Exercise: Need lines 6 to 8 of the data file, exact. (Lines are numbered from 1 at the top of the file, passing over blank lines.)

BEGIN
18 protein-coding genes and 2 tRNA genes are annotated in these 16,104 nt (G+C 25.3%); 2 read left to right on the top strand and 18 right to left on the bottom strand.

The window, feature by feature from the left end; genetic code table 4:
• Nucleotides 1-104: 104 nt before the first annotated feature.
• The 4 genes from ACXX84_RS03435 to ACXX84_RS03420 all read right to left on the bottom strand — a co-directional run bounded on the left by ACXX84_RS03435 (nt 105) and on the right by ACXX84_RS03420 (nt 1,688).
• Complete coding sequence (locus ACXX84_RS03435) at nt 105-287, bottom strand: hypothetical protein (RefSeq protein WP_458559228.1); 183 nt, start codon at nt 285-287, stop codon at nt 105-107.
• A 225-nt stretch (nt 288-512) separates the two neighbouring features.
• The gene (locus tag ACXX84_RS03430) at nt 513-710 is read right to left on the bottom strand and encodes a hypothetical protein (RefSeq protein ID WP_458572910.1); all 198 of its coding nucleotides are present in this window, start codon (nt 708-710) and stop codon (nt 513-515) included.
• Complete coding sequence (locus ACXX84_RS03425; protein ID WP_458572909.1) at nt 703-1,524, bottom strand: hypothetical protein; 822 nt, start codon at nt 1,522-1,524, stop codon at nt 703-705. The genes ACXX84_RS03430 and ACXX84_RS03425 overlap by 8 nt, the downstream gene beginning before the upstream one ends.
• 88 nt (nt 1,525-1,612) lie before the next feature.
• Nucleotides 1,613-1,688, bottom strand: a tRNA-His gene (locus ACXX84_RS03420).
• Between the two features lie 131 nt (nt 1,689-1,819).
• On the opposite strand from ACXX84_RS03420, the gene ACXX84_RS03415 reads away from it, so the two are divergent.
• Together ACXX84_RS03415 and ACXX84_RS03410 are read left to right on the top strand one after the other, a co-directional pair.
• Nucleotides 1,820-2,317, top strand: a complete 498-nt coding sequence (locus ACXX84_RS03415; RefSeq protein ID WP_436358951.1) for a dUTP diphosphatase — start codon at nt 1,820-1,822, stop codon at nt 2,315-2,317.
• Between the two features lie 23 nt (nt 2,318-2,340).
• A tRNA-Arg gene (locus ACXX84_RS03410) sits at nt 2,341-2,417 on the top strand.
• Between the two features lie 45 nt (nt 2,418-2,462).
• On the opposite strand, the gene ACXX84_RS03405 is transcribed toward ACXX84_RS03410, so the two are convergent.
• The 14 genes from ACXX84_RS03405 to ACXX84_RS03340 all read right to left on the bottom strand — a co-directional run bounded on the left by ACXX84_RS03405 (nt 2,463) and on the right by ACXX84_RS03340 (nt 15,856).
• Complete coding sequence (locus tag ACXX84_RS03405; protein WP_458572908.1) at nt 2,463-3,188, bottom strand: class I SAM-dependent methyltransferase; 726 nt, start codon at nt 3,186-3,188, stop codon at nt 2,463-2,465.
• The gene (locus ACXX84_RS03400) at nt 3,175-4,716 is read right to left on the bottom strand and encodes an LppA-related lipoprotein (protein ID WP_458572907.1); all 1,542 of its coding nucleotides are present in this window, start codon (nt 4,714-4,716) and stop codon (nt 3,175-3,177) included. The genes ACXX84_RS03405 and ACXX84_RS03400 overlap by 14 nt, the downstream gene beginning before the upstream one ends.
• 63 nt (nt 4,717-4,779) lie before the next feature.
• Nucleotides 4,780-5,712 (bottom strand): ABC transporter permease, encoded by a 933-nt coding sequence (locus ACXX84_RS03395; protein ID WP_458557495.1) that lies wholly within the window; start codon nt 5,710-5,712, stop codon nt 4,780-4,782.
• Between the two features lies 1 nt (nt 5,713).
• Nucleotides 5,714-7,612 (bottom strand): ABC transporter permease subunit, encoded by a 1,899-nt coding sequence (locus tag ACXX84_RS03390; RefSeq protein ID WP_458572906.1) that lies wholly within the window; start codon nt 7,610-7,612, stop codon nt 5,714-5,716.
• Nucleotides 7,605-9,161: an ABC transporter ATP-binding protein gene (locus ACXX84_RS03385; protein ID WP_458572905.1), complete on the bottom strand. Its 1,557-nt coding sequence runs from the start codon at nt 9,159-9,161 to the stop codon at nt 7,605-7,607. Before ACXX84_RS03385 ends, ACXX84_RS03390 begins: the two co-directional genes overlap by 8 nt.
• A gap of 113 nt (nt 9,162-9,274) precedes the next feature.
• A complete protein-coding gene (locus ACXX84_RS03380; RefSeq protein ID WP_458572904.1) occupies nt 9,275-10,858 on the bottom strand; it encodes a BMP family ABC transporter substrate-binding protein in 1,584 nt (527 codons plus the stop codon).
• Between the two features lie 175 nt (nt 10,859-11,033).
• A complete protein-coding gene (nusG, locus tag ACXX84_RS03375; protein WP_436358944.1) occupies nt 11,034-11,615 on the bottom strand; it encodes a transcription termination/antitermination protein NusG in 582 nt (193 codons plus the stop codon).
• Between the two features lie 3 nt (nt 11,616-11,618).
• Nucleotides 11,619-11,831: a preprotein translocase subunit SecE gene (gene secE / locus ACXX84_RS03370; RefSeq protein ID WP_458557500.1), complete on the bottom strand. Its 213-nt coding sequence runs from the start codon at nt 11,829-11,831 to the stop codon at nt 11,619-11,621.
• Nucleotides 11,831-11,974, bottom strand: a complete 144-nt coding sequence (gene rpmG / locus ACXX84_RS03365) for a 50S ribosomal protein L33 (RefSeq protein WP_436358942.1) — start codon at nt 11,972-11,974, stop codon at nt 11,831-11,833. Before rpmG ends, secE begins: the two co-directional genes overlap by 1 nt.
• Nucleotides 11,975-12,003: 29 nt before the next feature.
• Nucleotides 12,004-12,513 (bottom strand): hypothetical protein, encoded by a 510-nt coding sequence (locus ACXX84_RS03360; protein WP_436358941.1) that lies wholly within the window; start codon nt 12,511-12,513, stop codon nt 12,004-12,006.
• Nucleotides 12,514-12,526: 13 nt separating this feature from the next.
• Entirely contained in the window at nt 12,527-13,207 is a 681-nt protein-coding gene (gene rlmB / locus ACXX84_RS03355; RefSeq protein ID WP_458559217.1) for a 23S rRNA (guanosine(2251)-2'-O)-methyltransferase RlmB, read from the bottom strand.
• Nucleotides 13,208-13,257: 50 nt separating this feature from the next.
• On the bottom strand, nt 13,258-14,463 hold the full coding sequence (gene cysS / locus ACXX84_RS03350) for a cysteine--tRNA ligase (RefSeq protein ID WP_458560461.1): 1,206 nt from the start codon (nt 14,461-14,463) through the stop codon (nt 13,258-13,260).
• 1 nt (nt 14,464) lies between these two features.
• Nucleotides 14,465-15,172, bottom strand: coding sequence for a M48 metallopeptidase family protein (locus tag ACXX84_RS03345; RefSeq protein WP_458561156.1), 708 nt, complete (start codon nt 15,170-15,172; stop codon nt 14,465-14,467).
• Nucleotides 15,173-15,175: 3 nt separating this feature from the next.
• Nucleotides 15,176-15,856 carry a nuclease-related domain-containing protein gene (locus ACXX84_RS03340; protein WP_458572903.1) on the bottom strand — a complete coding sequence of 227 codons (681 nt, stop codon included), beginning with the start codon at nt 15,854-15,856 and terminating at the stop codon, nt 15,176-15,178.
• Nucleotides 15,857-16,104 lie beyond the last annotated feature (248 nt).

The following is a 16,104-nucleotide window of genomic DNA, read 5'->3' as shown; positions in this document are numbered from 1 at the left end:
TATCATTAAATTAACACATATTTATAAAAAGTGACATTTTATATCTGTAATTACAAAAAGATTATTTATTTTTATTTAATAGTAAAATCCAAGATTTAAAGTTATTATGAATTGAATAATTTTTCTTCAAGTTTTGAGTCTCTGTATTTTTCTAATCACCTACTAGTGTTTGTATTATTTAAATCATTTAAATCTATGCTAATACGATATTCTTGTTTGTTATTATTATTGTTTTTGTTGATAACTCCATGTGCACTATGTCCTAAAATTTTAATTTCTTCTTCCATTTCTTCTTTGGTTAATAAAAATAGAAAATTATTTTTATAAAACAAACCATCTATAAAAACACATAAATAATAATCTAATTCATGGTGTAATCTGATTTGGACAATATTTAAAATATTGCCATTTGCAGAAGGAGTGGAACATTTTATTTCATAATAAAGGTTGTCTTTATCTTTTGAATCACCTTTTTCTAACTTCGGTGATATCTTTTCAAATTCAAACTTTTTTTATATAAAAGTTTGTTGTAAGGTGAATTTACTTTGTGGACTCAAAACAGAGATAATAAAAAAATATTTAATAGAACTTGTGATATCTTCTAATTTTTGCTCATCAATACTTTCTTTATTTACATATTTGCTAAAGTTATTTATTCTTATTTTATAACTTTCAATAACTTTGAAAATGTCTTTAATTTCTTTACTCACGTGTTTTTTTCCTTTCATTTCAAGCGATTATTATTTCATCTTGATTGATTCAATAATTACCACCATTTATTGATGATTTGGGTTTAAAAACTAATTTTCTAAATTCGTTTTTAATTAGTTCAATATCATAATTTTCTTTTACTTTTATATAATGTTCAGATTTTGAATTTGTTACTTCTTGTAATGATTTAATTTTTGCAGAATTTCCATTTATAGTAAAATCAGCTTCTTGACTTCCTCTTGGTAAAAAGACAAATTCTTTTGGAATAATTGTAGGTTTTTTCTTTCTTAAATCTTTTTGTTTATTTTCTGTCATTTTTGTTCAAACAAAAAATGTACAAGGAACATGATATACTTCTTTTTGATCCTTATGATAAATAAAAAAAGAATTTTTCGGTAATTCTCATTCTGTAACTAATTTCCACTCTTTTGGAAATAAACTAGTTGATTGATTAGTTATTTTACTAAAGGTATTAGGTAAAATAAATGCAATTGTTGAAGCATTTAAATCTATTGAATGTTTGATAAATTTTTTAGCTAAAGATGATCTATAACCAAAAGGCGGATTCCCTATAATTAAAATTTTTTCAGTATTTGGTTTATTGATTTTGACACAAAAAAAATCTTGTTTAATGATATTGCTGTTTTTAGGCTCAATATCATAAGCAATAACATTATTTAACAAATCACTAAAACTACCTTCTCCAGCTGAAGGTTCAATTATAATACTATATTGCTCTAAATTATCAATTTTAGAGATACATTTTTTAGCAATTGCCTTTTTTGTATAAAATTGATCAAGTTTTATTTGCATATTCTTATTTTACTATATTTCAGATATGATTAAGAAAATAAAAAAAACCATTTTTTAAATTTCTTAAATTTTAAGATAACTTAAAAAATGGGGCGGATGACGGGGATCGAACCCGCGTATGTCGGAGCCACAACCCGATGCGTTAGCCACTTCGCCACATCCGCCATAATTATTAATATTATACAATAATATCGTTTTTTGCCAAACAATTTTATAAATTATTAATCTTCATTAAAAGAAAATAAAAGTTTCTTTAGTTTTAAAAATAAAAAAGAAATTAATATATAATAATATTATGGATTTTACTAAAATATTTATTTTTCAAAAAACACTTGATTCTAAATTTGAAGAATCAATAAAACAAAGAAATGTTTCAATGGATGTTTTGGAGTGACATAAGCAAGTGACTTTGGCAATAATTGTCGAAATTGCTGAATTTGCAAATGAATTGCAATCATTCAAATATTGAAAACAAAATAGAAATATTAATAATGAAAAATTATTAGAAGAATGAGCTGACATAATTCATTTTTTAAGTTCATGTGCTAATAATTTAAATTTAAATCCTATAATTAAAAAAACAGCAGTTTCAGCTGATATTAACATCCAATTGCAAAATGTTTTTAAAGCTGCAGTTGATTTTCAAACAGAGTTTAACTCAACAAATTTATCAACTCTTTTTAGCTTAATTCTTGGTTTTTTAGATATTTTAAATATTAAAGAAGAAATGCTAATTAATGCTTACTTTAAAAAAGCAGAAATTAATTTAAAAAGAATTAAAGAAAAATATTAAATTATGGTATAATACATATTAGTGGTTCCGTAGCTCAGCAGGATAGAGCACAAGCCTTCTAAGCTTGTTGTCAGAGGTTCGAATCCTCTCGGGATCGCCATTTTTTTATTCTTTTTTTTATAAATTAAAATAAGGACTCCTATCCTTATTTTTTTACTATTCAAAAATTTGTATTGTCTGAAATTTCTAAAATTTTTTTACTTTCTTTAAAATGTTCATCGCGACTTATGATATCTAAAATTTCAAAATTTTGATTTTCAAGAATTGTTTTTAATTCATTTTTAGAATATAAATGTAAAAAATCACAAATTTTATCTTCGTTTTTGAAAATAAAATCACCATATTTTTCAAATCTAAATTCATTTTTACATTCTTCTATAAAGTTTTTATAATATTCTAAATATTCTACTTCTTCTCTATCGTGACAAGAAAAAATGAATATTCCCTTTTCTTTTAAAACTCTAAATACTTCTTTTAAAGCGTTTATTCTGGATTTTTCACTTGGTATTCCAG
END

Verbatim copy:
• A 225-nt stretch (nt 288-512) separates the two neighbouring features.
• The gene (locus tag ACXX84_RS03430) at nt 513-710 is read right to left on the bottom strand and encodes a hypothetical protein (RefSeq protein ID WP_458572910.1); all 198 of its coding nucleotides are present in this window, start codon (nt 708-710) and stop codon (nt 513-515) included.
• Complete coding sequence (locus ACXX84_RS03425; protein ID WP_458572909.1) at nt 703-1,524, bottom strand: hypothetical protein; 822 nt, start codon at nt 1,522-1,524, stop codon at nt 703-705. The genes ACXX84_RS03430 and ACXX84_RS03425 overlap by 8 nt, the downstream gene beginning before the upstream one ends.